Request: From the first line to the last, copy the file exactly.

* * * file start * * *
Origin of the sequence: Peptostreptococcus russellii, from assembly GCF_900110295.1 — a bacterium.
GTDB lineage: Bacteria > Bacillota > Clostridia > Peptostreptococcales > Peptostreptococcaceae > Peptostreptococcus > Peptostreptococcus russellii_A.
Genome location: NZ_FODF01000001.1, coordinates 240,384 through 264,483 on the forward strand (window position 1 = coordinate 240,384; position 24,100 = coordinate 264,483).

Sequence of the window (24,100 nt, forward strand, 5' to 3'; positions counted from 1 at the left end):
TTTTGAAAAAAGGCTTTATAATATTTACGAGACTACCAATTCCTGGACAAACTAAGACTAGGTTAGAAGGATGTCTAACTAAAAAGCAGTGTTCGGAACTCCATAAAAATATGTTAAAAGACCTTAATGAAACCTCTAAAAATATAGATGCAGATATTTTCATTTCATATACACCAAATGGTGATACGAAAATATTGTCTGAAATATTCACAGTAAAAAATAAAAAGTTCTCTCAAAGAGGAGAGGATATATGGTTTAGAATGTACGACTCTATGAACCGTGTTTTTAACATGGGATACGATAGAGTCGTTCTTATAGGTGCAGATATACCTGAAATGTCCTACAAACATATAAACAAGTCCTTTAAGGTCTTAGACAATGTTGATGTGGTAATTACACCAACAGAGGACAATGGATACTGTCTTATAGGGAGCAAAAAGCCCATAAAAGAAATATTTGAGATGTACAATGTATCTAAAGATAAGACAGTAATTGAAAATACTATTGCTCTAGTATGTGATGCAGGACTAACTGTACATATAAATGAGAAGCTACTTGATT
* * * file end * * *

Origin of the sequence: Peptostreptococcus russellii, from assembly GCF_900110295.1 — a bacterium.
GTDB lineage: Bacteria > Bacillota > Clostridia > Peptostreptococcales > Peptostreptococcaceae > Peptostreptococcus > Peptostreptococcus russellii_A.
Genome location: NZ_FODF01000001.1, coordinates 240,384 through 264,483 on the forward strand (window position 1 = coordinate 240,384; position 24,100 = coordinate 264,483).

Sequence of the window (24,100 nt, forward strand, 5' to 3'; positions counted from 1 at the left end):
TTTTGAAAAAAGGCTTTATAATATTTACGAGACTACCAATTCCTGGACAAACTAAGACTAGGTTAGAAGGATGTCTAACTAAAAAGCAGTGTTCGGAACTCCATAAAAATATGTTAAAAGACCTTAATGAAACCTCTAAAAATATAGATGCAGATATTTTCATTTCATATACACCAAATGGTGATACGAAAATATTGTCTGAAATATTCACAGTAAAAAATAAAAAGTTCTCTCAAAGAGGAGAGGATATATGGTTTAGAATGTACGACTCTATGAACCGTGTTTTTAACATGGGATACGATAGAGTCGTTCTTATAGGTGCAGATATACCTGAAATGTCCTACAAACATATAAACAAGTCCTTTAAGGTCTTAGACAATGTTGATGTGGTAATTACACCAACAGAGGACAATGGATACTGTCTTATAGGGAGCAAAAAGCCCATAAAAGAAATATTTGAGATGTACAATGTATCTAAAGATAAGACAGTAATTGAAAATACTATTGCTCTAGTATGTGATGCAGGACTAACTGTACATATAAATGAGAAGCTACTTGATT